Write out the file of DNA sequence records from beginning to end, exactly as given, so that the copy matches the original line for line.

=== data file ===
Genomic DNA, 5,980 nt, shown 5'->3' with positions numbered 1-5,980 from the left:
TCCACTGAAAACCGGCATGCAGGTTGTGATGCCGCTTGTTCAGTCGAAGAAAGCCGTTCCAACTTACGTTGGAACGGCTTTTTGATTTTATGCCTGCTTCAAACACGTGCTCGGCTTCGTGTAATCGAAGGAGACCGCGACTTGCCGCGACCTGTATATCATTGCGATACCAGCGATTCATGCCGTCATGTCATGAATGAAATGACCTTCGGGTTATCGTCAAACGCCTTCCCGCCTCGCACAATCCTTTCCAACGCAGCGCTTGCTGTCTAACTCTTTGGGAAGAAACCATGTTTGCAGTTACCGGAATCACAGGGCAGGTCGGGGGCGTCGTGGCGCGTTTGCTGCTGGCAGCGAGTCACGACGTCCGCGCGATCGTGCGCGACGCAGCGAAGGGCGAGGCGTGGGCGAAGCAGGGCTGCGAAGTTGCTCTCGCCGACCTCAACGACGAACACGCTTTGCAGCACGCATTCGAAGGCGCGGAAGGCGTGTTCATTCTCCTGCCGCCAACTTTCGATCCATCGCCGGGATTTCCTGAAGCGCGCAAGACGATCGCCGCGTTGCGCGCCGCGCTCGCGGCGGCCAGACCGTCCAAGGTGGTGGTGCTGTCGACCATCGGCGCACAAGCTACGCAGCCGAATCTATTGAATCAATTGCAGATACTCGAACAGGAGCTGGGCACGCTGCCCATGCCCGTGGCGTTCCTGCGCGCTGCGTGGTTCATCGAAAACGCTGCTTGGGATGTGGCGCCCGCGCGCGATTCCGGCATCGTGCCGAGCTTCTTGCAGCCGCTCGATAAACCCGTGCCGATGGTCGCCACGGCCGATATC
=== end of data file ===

Genomic DNA, 5,980 nt, shown 5'->3' with positions numbered 1-5,980 from the left:
TCCACTGAAAACCGGCATGCAGGTTGTGATGCCGCTTGTTCAGTCGAAGAAAGCCGTTCCAACTTACGTTGGAACGGCTTTTTGATTTTATGCCTGCTTCAAACACGTGCTCGGCTTCGTGTAATCGAAGGAGACCGCGACTTGCCGCGACCTGTATATCATTGCGATACCAGCGATTCATGCCGTCATGTCATGAATGAAATGACCTTCGGGTTATCGTCAAACGCCTTCCCGCCTCGCACAATCCTTTCCAACGCAGCGCTTGCTGTCTAACTCTTTGGGAAGAAACCATGTTTGCAGTTACCGGAATCACAGGGCAGGTCGGGGGCGTCGTGGCGCGTTTGCTGCTGGCAGCGAGTCACGACGTCCGCGCGATCGTGCGCGACGCAGCGAAGGGCGAGGCGTGGGCGAAGCAGGGCTGCGAAGTTGCTCTCGCCGACCTCAACGACGAACACGCTTTGCAGCACGCATTCGAAGGCGCGGAAGGCGTGTTCATTCTCCTGCCGCCAACTTTCGATCCATCGCCGGGATTTCCTGAAGCGCGCAAGACGATCGCCGCGTTGCGCGCCGCGCTCGCGGCGGCCAGACCGTCCAAGGTGGTGGTGCTGTCGACCATCGGCGCACAAGCTACGCAGCCGAATCTATTGAATCAATTGCAGATACTCGAACAGGAGCTGGGCACGCTGCCCATGCCCGTGGCGTTCCTGCGCGCTGCGTGGTTCATCGAAAACGCTGCTTGGGATGTGGCGCCCGCGCGCGATTCCGGCATCGTGCCGAGCTTCTTGCAGCCGCTCGATAAACCCGTGCCGATGGTCGCCACGGCCGATATC